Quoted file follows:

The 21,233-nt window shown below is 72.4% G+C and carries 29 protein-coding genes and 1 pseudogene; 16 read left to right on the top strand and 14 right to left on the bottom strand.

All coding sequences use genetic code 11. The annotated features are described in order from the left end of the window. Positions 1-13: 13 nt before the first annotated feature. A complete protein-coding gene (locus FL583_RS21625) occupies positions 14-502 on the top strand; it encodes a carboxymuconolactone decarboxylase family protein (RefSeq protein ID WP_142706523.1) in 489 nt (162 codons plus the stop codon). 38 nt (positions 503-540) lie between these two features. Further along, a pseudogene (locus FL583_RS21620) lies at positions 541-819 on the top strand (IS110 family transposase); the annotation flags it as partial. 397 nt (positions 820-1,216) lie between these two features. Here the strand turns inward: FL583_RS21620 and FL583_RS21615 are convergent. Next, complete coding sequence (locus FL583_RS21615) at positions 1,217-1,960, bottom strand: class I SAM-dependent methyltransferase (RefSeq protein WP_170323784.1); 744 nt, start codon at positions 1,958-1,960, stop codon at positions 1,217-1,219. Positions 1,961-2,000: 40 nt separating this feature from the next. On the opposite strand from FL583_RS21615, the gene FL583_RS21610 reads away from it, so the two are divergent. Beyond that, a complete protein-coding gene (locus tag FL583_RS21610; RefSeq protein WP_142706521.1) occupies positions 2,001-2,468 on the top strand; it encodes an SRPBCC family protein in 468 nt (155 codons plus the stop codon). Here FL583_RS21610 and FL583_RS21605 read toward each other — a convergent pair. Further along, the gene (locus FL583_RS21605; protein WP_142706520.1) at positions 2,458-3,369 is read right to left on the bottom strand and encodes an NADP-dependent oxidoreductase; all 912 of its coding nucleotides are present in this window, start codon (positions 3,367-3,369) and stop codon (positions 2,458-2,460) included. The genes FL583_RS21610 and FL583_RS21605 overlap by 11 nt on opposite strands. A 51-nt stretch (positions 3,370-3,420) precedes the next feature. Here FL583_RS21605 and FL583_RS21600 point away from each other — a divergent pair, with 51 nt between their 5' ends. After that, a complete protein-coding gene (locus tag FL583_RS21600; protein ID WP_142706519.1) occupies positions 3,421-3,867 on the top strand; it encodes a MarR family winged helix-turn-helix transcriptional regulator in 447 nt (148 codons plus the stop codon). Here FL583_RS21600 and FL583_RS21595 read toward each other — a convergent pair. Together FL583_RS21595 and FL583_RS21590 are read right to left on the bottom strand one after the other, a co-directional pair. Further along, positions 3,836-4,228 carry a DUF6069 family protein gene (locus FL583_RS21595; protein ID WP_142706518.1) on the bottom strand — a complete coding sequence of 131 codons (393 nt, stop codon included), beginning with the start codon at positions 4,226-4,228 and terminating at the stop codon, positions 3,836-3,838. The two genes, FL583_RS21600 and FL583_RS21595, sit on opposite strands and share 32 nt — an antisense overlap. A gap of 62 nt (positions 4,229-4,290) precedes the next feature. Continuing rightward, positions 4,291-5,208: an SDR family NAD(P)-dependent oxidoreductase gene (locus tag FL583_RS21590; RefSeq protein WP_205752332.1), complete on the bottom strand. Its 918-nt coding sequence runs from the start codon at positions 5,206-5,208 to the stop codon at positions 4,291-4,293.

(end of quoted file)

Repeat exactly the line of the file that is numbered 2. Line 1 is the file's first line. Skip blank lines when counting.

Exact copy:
All coding sequences use genetic code 11. The annotated features are described in order from the left end of the window. Positions 1-13: 13 nt before the first annotated feature. A complete protein-coding gene (locus FL583_RS21625) occupies positions 14-502 on the top strand; it encodes a carboxymuconolactone decarboxylase family protein (RefSeq protein ID WP_142706523.1) in 489 nt (162 codons plus the stop codon). 38 nt (positions 503-540) lie between these two features. Further along, a pseudogene (locus FL583_RS21620) lies at positions 541-819 on the top strand (IS110 family transposase); the annotation flags it as partial. 397 nt (positions 820-1,216) lie between these two features. Here the strand turns inward: FL583_RS21620 and FL583_RS21615 are convergent. Next, complete coding sequence (locus FL583_RS21615) at positions 1,217-1,960, bottom strand: class I SAM-dependent methyltransferase (RefSeq protein WP_170323784.1); 744 nt, start codon at positions 1,958-1,960, stop codon at positions 1,217-1,219. Positions 1,961-2,000: 40 nt separating this feature from the next. On the opposite strand from FL583_RS21615, the gene FL583_RS21610 reads away from it, so the two are divergent. Beyond that, a complete protein-coding gene (locus tag FL583_RS21610; RefSeq protein WP_142706521.1) occupies positions 2,001-2,468 on the top strand; it encodes an SRPBCC family protein in 468 nt (155 codons plus the stop codon). Here FL583_RS21610 and FL583_RS21605 read toward each other — a convergent pair. Further along, the gene (locus FL583_RS21605; protein WP_142706520.1) at positions 2,458-3,369 is read right to left on the bottom strand and encodes an NADP-dependent oxidoreductase; all 912 of its coding nucleotides are present in this window, start codon (positions 3,367-3,369) and stop codon (positions 2,458-2,460) included. The genes FL583_RS21610 and FL583_RS21605 overlap by 11 nt on opposite strands. A 51-nt stretch (positions 3,370-3,420) precedes the next feature. Here FL583_RS21605 and FL583_RS21600 point away from each other — a divergent pair, with 51 nt between their 5' ends. After that, a complete protein-coding gene (locus tag FL583_RS21600; protein ID WP_142706519.1) occupies positions 3,421-3,867 on the top strand; it encodes a MarR family winged helix-turn-helix transcriptional regulator in 447 nt (148 codons plus the stop codon). Here FL583_RS21600 and FL583_RS21595 read toward each other — a convergent pair. Together FL583_RS21595 and FL583_RS21590 are read right to left on the bottom strand one after the other, a co-directional pair. Further along, positions 3,836-4,228 carry a DUF6069 family protein gene (locus FL583_RS21595; protein ID WP_142706518.1) on the bottom strand — a complete coding sequence of 131 codons (393 nt, stop codon included), beginning with the start codon at positions 4,226-4,228 and terminating at the stop codon, positions 3,836-3,838. The two genes, FL583_RS21600 and FL583_RS21595, sit on opposite strands and share 32 nt — an antisense overlap. A gap of 62 nt (positions 4,229-4,290) precedes the next feature. Continuing rightward, positions 4,291-5,208: an SDR family NAD(P)-dependent oxidoreductase gene (locus tag FL583_RS21590; RefSeq protein WP_205752332.1), complete on the bottom strand. Its 918-nt coding sequence runs from the start codon at positions 5,206-5,208 to the stop codon at positions 4,291-4,293.